3. What can institutions do to encourage more 25 to 35-year-olds to purchase products, like courses or programs, and make donations on their websites?
Well, I think one of the things that they should be doing right now, consistently, is looking at the way that they present themselves externally. How do they talk about their work? Is it all about pride and loyalty of just the institution? Or is it that joining this community means that you’ll be a part of this, a part of the end? … How we communicate externally to these audiences is the first step everyone should take.
The second step is, once you start to master the way you are communicating — removing the institution and focusing on that cause, the issue, the particular topic of how if they participate, whether it’s academics or just giving, how that helps them — then you move into, well, “How can I present it, then, both in words and in visuals?” We have seen this in a lot of our users testing on our websites. They are driven by that visual image that stimulates them to act on something. That means, again, what we are trying to communicate. So, how can we present things in both words and in images?
And then, lastly, this is a very key important piece is: the action that you want Millennials to take. We have to remove the barriers in order for that person to take that action. Usually, websites, by accident, create too many barriers for somebody to act. If you want a Millennial to sign up for something the higher education institution is doing, you ask for it and make it one click to make it happen. We should remove all barriers, all miscellaneous content, all miscellaneous images and things that just don’t work to get us to act as quickly as possible. In the past research, we found that 42 percent of them are inspired by something that happens instantaneously — the message that they receive. You’ve got to act on that remove those barriers; those things that may make stuff not work.
And this is where higher education should be disruptive themselves. Disrupt the way that people transact and in the things that you read within your website. Take a chance to say, if we want these four things, these fundamental four actions to happen on our website, remove everything else in order for those channels to actually make it occur.
4. Is there anything you’d like to add about the importance of a website in generating engagement among 25 to 35-year-olds and the steps institutions need to take to ensure this group is actually engaging with the product they’re trying to sell?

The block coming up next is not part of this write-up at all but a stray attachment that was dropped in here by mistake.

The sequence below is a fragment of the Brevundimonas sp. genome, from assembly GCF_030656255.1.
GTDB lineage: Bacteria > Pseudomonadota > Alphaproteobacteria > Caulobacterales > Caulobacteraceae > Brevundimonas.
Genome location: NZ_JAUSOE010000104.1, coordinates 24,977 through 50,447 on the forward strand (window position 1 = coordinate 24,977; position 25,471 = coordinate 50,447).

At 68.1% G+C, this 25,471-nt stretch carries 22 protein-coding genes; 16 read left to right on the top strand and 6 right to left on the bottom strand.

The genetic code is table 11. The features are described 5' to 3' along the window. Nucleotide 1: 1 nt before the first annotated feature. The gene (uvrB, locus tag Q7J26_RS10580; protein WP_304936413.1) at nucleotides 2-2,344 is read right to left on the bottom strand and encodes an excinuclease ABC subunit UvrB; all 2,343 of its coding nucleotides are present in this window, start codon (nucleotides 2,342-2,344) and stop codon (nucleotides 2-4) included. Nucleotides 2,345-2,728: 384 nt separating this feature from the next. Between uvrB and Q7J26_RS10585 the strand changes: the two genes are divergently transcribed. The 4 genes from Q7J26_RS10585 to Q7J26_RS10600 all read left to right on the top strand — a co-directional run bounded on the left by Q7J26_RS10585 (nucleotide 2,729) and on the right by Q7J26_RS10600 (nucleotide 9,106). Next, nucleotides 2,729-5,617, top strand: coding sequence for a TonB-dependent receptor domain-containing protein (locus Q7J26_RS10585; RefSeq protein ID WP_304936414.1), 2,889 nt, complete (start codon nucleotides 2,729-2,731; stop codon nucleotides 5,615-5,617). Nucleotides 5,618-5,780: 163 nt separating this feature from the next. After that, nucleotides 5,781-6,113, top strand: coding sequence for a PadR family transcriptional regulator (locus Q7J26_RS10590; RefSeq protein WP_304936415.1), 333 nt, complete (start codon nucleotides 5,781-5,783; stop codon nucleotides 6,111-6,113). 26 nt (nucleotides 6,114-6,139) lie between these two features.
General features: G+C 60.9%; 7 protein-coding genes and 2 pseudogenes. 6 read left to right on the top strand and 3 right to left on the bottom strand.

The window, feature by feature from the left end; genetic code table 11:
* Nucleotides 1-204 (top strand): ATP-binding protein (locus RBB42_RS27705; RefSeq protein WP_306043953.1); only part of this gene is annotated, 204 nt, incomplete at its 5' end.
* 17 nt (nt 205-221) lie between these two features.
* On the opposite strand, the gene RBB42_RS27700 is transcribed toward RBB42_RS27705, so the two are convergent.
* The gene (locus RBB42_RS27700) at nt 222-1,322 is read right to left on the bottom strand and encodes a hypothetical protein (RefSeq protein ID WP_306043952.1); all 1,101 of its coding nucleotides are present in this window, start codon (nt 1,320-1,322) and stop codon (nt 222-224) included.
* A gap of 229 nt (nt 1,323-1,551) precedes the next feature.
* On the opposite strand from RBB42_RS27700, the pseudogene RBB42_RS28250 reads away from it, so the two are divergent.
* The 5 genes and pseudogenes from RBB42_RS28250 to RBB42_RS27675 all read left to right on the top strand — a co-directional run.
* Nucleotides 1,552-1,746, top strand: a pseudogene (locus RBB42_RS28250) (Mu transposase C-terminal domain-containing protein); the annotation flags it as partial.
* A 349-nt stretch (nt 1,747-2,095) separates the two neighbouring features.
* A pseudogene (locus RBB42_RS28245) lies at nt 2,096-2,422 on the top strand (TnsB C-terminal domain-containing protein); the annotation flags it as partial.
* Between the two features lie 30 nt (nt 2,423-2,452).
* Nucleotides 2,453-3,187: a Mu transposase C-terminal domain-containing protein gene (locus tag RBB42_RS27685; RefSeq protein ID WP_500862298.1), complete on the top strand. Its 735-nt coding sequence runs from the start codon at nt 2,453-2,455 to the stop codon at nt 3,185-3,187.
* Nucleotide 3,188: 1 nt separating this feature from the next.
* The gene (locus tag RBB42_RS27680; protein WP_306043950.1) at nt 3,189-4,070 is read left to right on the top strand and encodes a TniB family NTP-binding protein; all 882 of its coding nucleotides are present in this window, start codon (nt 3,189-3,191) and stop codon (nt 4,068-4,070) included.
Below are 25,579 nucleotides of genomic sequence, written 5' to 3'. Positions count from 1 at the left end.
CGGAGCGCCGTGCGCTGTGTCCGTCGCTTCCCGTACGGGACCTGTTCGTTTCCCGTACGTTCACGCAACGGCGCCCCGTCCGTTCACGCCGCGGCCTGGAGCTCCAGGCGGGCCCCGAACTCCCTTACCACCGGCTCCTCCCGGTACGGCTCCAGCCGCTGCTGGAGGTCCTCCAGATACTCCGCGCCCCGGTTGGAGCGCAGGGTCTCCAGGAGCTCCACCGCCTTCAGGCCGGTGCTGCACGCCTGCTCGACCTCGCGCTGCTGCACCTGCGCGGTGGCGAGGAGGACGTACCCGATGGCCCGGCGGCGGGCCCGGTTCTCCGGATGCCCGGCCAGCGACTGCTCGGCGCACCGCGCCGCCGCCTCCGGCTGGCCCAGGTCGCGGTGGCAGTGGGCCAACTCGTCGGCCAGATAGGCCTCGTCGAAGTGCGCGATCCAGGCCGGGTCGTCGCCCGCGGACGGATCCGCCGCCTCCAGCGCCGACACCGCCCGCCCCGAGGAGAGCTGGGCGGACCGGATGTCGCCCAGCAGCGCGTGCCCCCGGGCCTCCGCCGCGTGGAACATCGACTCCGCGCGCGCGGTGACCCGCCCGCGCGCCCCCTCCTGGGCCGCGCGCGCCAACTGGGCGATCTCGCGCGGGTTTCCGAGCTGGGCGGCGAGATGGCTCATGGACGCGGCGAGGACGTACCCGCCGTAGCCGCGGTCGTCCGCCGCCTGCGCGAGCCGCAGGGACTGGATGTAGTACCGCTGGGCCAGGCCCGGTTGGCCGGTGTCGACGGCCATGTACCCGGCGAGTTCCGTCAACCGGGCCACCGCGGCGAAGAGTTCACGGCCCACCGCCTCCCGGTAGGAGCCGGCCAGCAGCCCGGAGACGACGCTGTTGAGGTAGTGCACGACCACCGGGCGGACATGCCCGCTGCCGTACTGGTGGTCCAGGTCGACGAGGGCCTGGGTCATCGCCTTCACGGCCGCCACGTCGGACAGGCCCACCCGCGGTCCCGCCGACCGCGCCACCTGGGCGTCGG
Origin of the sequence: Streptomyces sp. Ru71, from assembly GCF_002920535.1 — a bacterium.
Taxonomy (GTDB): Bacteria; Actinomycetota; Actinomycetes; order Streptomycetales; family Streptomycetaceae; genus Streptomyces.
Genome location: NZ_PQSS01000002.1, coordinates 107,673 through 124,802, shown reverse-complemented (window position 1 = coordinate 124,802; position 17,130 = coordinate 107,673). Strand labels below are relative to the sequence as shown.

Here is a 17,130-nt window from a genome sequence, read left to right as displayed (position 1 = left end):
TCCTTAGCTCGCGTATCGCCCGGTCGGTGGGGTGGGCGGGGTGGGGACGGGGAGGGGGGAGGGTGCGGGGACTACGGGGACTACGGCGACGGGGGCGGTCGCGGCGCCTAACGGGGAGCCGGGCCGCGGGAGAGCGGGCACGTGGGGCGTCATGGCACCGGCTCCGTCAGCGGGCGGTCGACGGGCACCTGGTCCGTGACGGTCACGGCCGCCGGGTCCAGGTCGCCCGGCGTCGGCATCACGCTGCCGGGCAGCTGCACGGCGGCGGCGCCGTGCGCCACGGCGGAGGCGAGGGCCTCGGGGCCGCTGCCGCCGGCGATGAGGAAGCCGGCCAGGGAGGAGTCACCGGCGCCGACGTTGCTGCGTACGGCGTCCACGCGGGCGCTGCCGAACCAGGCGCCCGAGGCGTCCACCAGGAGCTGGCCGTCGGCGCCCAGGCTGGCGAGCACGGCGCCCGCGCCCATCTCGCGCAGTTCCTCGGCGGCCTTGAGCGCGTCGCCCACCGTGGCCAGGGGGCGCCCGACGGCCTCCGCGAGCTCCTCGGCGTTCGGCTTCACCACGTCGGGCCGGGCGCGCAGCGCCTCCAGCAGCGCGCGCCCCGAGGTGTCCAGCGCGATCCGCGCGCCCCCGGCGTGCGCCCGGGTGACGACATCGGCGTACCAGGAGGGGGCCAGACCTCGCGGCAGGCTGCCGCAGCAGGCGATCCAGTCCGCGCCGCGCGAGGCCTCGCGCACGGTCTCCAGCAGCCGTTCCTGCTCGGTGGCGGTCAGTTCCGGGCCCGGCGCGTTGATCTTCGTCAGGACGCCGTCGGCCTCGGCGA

One of the key things that we heard in this year’s studies is the use of a website to draw them to a place to talk. And usually that is in a social network or somewhere else. So, we have to be better about talking through and with Millennials within our social networks.
We know from our study that a lot of them are going to the site — directly to that social network — to continue conversation. And, so, as you look at connecting with Millennials as institutions, how can you ensure that when we talk to Millennials within social networks that we’re really talking to them and not at them. You, usually, that’s where we see some challenges in higher education is that we have people who monitor social networks that come from the PR and communications standpoint. But we’re not necessarily having two-way conversations and that’s where Millennials are really wanting that.
If you take the aspect of sharing, of hearing and reviewing things that allow Millennials to understand — whether it be a course or whether it be how the foundation is doing with their dollars — and talk with one another about those things and recreate the platforms — whether that’s Facebook or whether it’s on the website — those are great opportunities for an institution to then honor an actual relationship with Millennials.
Don’t be afraid to ask for an opinion and ask for ideas and generate conversation that way. Even though it might scary at times, or you might get bad feedback, it’s a great way to start saying, “We’re here, we’re listening to you, we want to have a conversation with you,” and continue dialoging along the way. The best organizations and institutions can carry on that conversation all the time.
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Author Perspective: Business